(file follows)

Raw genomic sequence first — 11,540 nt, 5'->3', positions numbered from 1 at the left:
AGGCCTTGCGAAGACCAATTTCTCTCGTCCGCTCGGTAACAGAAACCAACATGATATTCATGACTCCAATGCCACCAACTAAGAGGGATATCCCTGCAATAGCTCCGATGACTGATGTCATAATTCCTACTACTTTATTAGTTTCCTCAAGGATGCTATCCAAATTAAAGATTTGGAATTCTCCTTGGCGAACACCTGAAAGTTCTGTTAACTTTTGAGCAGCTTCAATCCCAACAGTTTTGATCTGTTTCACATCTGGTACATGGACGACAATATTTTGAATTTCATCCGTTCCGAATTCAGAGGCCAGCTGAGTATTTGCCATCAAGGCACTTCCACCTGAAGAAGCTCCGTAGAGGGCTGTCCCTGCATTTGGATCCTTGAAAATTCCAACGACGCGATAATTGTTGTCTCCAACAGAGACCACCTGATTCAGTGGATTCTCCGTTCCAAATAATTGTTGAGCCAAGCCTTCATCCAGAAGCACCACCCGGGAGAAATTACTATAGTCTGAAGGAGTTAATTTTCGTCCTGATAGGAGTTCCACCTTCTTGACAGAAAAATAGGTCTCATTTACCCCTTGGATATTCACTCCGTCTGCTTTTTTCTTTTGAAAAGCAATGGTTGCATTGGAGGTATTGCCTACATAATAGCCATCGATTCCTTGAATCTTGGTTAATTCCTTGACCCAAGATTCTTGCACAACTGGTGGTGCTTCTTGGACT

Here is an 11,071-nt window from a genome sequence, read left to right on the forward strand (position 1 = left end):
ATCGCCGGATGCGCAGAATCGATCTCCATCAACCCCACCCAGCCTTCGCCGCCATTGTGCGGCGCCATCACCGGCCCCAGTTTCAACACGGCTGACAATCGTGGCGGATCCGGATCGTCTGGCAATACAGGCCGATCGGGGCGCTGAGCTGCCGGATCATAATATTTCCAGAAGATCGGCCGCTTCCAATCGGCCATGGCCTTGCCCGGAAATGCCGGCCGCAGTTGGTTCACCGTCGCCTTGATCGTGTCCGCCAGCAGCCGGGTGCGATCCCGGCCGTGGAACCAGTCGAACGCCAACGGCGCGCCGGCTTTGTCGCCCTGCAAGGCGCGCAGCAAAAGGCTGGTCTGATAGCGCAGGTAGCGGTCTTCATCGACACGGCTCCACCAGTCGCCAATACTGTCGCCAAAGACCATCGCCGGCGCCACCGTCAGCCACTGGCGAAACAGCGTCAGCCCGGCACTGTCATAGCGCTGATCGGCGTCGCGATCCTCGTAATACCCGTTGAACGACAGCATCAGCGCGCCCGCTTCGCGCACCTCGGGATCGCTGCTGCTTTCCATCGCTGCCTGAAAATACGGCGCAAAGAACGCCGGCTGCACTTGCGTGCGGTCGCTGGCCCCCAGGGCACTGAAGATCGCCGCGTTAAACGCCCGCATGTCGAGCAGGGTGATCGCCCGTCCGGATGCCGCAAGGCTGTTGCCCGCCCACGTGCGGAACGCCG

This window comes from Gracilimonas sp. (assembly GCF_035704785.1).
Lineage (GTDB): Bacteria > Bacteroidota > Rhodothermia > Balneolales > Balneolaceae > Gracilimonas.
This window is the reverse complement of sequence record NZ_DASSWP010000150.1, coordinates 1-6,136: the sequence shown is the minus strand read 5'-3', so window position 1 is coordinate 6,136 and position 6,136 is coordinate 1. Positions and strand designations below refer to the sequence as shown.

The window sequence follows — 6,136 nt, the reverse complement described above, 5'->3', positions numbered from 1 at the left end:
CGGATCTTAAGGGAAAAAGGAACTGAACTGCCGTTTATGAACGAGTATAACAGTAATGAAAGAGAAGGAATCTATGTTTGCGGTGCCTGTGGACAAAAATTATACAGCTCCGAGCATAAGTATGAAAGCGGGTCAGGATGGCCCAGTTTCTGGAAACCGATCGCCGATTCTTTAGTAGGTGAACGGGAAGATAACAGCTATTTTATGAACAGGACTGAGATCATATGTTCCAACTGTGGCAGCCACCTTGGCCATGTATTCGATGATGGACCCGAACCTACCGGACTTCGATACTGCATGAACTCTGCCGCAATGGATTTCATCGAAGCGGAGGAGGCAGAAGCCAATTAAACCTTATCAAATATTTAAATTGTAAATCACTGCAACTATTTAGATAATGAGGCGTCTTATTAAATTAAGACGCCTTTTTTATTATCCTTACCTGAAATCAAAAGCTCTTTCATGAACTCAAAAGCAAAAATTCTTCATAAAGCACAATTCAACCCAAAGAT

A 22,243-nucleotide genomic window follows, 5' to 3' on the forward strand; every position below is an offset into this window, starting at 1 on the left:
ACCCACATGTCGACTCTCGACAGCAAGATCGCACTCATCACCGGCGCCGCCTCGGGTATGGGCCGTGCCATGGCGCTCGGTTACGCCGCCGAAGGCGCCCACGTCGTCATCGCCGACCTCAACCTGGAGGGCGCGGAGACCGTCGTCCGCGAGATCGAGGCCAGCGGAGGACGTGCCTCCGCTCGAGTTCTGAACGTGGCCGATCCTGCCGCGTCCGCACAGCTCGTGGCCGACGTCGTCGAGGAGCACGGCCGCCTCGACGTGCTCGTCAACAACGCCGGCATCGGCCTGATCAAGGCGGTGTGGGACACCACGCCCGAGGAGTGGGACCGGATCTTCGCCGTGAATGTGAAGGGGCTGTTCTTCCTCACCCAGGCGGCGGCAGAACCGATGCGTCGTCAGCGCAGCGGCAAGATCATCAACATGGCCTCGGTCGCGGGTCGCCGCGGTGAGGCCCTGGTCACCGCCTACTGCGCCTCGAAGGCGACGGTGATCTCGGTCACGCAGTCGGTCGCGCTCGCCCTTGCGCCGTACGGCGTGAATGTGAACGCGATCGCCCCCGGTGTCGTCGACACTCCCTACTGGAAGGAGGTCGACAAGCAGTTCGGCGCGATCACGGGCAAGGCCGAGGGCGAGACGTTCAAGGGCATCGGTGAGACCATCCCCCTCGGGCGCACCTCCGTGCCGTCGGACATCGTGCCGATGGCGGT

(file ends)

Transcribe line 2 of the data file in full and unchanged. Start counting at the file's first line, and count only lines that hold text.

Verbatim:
AGGCCTTGCGAAGACCAATTTCTCTCGTCCGCTCGGTAACAGAAACCAACATGATATTCATGACTCCAATGCCACCAACTAAGAGGGATATCCCTGCAATAGCTCCGATGACTGATGTCATAATTCCTACTACTTTATTAGTTTCCTCAAGGATGCTATCCAAATTAAAGATTTGGAATTCTCCTTGGCGAACACCTGAAAGTTCTGTTAACTTTTGAGCAGCTTCAATCCCAACAGTTTTGATCTGTTTCACATCTGGTACATGGACGACAATATTTTGAATTTCATCCGTTCCGAATTCAGAGGCCAGCTGAGTATTTGCCATCAAGGCACTTCCACCTGAAGAAGCTCCGTAGAGGGCTGTCCCTGCATTTGGATCCTTGAAAATTCCAACGACGCGATAATTGTTGTCTCCAACAGAGACCACCTGATTCAGTGGATTCTCCGTTCCAAATAATTGTTGAGCCAAGCCTTCATCCAGAAGCACCACCCGGGAGAAATTACTATAGTCTGAAGGAGTTAATTTTCGTCCTGATAGGAGTTCCACCTTCTTGACAGAAAAATAGGTCTCATTTACCCCTTGGATATTCACTCCGTCTGCTTTTTTCTTTTGAAAAGCAATGGTTGCATTGGAGGTATTGCCTACATAATAGCCATCGATTCCTTGAATCTTGGTTAATTCCTTGACCCAAGATTCTTGCACAACTGGTGGTGCTTCTTGGACT